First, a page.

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RE: PATCH Draft

From: Yaron Goland <yarong@microsoft.com>
Date: Thu, 28 Jun 2007 13:15:47 -0700
To: Larry Masinter <LMM@acm.org>, 'Cyrus Daboo' <cyrus@daboo.name>, 'James M Snell' <jasnell@gmail.com>, 'Julian Reschke' <julian.reschke@gmx.de>
CC: 'Henrik Nordstrom' <henrik@henriknordstrom.net>, 'Lisa Dusseault' <ldusseault@commerce.net>, "ietf-http-wg@w3.org" <ietf-http-wg@w3.org>
Message-ID: <AE9A8CBCE1A9744D975A9FBBF822DD784DE1B29D37@NA-EXMSG-C102.redmond.corp.microsoft.com>
I'm having to dust off some very old memories but it is my recollection that HTTP does not guarantee end-to-end pipelining order.



Client ---> Proxy ---> Server



If the Client pipelines a PATCH and a GET to the Proxy it was my understanding that the proxy was free to handle those two requests anyway it likes including sending the GET before the PATCH or sending them on two separate connections in parallel or what have you. While it is true that the proxy has to return the results in the order the client requested this does not guarantee that the methods were processed in the order they were submitted. So the client could get a GET result that was executed before the PATCH. And with all the well known problems with dates the client can't just compare the dates on the two responses and so re-create the 'true' ordering.



      Yaron



> -----Original Message-----

> From: ietf-http-wg-request@w3.org [mailto:ietf-http-wg-request@w3.org]

> On Behalf Of Larry Masinter

> Sent: Thursday, June 28, 2007 12:06 PM

> To: 'Cyrus Daboo'; 'James M Snell'; 'Julian Reschke'

> Cc: 'Henrik Nordstrom'; 'Lisa Dusseault'; ietf-http-wg@w3.org

> Subject: RE: PATCH Draft

>

>

> What's the difference between a PUT that includes a header that says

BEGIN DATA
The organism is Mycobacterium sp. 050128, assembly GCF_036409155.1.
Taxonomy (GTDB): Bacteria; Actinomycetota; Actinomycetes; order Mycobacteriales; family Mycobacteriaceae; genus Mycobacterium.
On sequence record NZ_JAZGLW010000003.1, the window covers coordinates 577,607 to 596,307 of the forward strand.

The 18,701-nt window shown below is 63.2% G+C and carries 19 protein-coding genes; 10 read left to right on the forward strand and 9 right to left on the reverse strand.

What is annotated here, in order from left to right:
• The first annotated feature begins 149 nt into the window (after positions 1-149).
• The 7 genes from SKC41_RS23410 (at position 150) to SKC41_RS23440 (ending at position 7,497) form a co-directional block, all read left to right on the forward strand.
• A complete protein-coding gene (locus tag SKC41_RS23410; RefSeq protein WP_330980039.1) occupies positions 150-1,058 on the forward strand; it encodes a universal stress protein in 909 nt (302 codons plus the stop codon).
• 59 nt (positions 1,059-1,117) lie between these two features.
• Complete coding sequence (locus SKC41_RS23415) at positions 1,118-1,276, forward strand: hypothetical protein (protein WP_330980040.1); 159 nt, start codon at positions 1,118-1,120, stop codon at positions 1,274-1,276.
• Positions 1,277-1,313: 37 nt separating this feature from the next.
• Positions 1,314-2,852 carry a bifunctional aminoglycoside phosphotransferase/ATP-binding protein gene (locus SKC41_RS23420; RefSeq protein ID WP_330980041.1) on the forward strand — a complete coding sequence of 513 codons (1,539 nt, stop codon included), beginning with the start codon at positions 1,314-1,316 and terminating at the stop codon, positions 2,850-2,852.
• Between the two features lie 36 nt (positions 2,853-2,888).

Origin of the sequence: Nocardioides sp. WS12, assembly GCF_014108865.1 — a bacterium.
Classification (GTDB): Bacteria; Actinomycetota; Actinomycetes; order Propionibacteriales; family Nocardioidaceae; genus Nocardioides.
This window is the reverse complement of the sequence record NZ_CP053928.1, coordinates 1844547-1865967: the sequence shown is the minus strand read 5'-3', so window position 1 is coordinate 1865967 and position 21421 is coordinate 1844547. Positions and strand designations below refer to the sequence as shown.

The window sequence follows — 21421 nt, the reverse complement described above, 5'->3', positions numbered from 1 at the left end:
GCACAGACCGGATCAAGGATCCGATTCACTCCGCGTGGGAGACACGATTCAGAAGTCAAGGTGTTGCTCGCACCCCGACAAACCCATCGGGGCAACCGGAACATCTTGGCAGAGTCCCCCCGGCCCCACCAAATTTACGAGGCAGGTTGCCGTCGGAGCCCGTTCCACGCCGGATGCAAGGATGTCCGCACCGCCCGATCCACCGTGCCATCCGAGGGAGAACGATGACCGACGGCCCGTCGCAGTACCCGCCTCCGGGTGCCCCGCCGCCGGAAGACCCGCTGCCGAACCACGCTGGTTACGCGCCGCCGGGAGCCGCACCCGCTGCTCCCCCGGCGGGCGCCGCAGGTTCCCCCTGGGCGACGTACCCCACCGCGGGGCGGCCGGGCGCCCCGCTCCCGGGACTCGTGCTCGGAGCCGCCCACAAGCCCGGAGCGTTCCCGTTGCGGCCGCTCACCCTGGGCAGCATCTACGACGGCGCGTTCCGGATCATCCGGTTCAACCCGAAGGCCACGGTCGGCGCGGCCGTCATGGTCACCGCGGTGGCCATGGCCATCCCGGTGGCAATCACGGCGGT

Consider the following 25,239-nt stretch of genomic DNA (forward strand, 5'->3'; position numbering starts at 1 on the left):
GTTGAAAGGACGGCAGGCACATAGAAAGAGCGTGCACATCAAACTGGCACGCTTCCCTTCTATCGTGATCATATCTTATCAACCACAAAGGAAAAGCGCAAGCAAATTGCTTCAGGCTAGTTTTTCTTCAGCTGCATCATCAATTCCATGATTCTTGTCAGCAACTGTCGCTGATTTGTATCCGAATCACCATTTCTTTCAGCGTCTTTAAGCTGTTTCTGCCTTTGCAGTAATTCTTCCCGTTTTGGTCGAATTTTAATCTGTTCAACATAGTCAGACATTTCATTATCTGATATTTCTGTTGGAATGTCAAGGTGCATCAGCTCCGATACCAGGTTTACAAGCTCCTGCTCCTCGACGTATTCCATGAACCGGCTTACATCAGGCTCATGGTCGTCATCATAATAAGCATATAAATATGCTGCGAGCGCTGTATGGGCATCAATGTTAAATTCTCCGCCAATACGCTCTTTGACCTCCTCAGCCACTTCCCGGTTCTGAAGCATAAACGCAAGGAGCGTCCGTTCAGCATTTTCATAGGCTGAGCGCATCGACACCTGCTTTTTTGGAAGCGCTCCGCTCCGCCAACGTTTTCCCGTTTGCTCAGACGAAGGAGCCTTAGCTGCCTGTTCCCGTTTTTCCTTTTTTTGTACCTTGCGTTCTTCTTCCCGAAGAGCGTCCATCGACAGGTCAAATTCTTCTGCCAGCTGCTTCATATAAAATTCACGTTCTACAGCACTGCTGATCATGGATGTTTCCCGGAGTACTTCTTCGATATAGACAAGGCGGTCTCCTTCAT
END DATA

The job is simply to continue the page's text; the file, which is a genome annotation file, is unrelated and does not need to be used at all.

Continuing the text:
> "return the body" and a pipelined GET? Why is the pipelined

> GET an 'extra round trip'?

>

> Larry

>

>

> -----Original Message-----

> From: Cyrus Daboo [mailto:cyrus@daboo.name]

> Sent: Thursday, June 28, 2007 11:59 AM

> To: James M Snell; Julian Reschke

> Cc: LMM@acm.org; 'Henrik Nordstrom'; 'Lisa Dusseault'; ietf-http-

> wg@w3.org

> Subject: Re: PATCH Draft

>

> Hi James,

>

> --On June 28, 2007 10:47:59 AM -0700 James M Snell <jasnell@gmail.com>

> wrote:

>

> >> In the general case PATCH either fails with 4xx (Conflict) or

> succeeds.

> >> In the latter case, a client can always send a subsequent GET.

> >>

> >

> > The only challenge with this is that the whole point of returning the

> > entity in the response is to verify that the resource was patched

> > successfully.  If the resource is modified between the time the PATCH

> > response is received and a subsequent GET is issued, then verifying

> the

> > result becomes problematic.  Using Etags we can obviously detect the

> > subsequent change, but it's harder to verify that our specific change

> > was applied correctly.  For byte/character based deltas, this is not

> so

> > much of a problem.  For structural deltas it can be a significant

> problem.

>

> Yes - indeed I have run into a similar problem with CalDAV. In that

> case

> the server is a gateway to another calendar system and has to modify

> data

> that is PUT by a CalDAV client. Because of all the well-known issues

> with

> ETags on PUT, the client is currently forced to immediately turn around

> a

> do a GET to get the server-modified data back. It would be nice if

> there

> were an HTTP request header for PUT that told the server to return the

> actual stored entity (if a change actually occurred) with its

> corresponding

> ETag. That would avoid the need for the extra roundtrip.

>

> --

> Cyrus Daboo

>
Received on Thursday, 28 June 2007 20:16:02 GMT

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